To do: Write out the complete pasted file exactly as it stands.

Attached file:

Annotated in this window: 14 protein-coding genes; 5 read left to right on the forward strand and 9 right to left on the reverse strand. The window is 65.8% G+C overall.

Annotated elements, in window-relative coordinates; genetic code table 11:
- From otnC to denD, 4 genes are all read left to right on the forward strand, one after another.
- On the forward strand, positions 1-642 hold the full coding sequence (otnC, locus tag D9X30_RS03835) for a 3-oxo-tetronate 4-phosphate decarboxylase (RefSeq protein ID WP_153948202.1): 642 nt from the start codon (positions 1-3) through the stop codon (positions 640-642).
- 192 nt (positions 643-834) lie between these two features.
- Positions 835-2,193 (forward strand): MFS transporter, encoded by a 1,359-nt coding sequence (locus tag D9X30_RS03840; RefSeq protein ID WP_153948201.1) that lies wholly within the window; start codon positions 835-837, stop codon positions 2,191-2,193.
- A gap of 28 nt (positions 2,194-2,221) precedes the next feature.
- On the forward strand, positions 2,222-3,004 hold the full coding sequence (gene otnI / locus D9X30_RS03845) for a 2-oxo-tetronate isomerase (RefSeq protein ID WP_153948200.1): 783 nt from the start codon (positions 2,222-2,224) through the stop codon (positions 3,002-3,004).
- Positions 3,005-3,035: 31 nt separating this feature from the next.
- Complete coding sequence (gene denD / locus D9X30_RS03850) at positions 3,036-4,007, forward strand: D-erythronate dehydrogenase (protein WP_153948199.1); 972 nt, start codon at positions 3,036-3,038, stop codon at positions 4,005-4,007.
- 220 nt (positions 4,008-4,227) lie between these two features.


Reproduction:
Annotated in this window: 14 protein-coding genes; 5 read left to right on the forward strand and 9 right to left on the reverse strand. The window is 65.8% G+C overall.

Annotated elements, in window-relative coordinates; genetic code table 11:
- From otnC to denD, 4 genes are all read left to right on the forward strand, one after another.
- On the forward strand, positions 1-642 hold the full coding sequence (otnC, locus tag D9X30_RS03835) for a 3-oxo-tetronate 4-phosphate decarboxylase (RefSeq protein ID WP_153948202.1): 642 nt from the start codon (positions 1-3) through the stop codon (positions 640-642).
- 192 nt (positions 643-834) lie between these two features.
- Positions 835-2,193 (forward strand): MFS transporter, encoded by a 1,359-nt coding sequence (locus tag D9X30_RS03840; RefSeq protein ID WP_153948201.1) that lies wholly within the window; start codon positions 835-837, stop codon positions 2,191-2,193.
- A gap of 28 nt (positions 2,194-2,221) precedes the next feature.
- On the forward strand, positions 2,222-3,004 hold the full coding sequence (gene otnI / locus D9X30_RS03845) for a 2-oxo-tetronate isomerase (RefSeq protein ID WP_153948200.1): 783 nt from the start codon (positions 2,222-2,224) through the stop codon (positions 3,002-3,004).
- Positions 3,005-3,035: 31 nt separating this feature from the next.
- Complete coding sequence (gene denD / locus D9X30_RS03850) at positions 3,036-4,007, forward strand: D-erythronate dehydrogenase (protein WP_153948199.1); 972 nt, start codon at positions 3,036-3,038, stop codon at positions 4,005-4,007.
- 220 nt (positions 4,008-4,227) lie between these two features.